File spoon-archives/marxism-international.archive/marxism-international_1997/marxism-international.9710, message 314

Date: Wed, 15 Oct 1997 10:34:13 +0200
Subject: M-I: Clinton's willing executioners?

Rakesh, replying to Carrol C, makes an interesting point about the
blindness of privilege:


>>One possibility is that most U.S. marxists
>>grew up as nice little boys and girls who believed their teachers
>>and the t.v. and can't really believe, deep in their hearts, just how
>>incredibly brutal everyday normal quiet capitalism can be, so they
>>have to tag the label "fascism" on it before they can quite admit
>>the truth of their own knowledge of u.s. barbarity.

>Of course what I think is brutal is the inability of American leftists to
>come to grips with the nature of US economic relations with the Third
>World. At present, I have to turn to Europeans such as Guglielmo Carchedi,
>Alan Freeman and Tilla Siegel to get anything like a strict value-theoretic
>analysis of imperialism, the world market, the possibly complex nature of
>US trade deficits and the method of financing that has enabled them.
>All we ever here about here is the decline of the West, the disintegration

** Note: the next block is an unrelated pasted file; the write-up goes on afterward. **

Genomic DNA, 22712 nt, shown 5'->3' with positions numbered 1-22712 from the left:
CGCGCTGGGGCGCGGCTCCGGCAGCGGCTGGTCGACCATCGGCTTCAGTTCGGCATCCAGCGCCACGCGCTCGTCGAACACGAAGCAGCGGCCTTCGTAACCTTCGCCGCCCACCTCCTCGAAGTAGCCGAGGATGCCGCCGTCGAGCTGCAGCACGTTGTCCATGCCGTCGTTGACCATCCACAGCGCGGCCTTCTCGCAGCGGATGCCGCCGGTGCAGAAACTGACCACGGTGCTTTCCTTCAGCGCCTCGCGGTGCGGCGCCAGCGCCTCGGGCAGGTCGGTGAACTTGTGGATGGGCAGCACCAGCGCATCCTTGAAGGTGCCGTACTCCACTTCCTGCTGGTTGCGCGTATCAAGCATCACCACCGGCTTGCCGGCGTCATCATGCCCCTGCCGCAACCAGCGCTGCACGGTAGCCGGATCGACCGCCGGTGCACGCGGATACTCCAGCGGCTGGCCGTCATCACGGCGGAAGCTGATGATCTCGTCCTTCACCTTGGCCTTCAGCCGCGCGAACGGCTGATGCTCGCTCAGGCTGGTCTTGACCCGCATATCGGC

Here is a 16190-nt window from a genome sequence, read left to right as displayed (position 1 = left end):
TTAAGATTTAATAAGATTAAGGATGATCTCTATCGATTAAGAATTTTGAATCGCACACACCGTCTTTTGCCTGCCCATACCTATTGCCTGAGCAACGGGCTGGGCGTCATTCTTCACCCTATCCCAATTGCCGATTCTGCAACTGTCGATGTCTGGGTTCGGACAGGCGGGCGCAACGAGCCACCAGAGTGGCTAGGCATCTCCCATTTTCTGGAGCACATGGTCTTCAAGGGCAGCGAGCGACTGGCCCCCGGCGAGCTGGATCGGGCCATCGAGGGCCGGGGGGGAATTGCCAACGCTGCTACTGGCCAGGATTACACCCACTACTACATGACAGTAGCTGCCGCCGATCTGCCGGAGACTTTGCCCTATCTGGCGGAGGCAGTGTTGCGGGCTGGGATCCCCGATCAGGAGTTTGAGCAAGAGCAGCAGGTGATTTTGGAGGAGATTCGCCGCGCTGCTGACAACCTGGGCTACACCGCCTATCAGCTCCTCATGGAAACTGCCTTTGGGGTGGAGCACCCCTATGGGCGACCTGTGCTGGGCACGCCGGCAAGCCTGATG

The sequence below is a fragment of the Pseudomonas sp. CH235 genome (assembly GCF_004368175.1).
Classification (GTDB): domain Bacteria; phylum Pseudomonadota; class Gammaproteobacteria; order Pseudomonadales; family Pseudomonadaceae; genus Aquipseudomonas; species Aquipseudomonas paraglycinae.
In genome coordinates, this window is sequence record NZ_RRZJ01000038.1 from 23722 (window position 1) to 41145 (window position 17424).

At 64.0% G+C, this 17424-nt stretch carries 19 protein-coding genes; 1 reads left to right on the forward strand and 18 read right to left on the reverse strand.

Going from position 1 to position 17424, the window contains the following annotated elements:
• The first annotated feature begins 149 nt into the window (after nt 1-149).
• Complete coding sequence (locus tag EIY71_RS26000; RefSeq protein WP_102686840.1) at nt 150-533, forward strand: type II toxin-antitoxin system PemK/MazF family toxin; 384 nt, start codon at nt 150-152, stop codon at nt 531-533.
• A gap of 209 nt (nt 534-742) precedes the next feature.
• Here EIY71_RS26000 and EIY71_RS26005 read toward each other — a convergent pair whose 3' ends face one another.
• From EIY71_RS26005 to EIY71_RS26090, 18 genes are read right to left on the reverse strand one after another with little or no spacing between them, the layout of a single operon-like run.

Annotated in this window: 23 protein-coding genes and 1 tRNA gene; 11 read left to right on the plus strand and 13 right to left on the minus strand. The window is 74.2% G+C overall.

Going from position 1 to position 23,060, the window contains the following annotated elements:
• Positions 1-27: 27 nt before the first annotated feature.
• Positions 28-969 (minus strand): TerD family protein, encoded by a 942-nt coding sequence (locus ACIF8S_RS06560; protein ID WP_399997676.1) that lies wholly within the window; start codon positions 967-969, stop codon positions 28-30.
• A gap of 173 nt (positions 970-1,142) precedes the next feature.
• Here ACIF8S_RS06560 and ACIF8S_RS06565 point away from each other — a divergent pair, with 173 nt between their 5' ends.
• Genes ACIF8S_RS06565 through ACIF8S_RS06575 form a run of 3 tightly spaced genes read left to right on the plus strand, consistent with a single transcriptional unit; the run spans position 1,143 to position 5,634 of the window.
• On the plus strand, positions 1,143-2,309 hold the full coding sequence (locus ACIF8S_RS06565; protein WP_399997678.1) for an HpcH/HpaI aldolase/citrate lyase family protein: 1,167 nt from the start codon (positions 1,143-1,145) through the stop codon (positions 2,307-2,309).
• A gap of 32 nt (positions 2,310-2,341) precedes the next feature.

>of imperialism, the end of the American century, the pathetic withdrawal of
>the US from world domination, as if US capital wasn't still deriving any
>advantages--which of course is not to say that the core of the American
>working class derives any benefit from these relations.
>In part, I think the problem is that Americans have a tough time thinking
>Clinton could be bent on world market domination and the massive
>redistribution of value, no matter its horrific consequences, simply
>because he says he is not a racist. The liberals are quelled, thinking it
>can't be all that bad. A white man who joined the civil rights movement and
>plays jazz on the sax. His brother calls himself a black man. Oh, the
>sixties had some impact. Blah, blah, blah.
>But it's behind Clinton's anti-racist credentials that the US pursues its
>ruthless bid for world hegemony, including continued control over the Gulf
>through the proxy of Israel.


>At any rate, your snideness demonstrates absolutely no engagement with
>anything I wrote (admittedly confused).
>... perhaps you have picked the wrong person to
>suggest a congenital American inability to deal with the barbarity of this
>country on its own terms.

So what's behind this American blindness? Are Americans as congenitally
incapable of disobeying orders as the Germans? Or perhaps they just want
disobedience to be somewhere else some other time?

Interesting that the academic veneer makes Rakesh an honorary American,
while the most prominent subscriber here to insist time and again on the
brutality of everyday life in America for poor and working-class people
(Bob M) is treated as a foreign pariah by the Coxes of the list.



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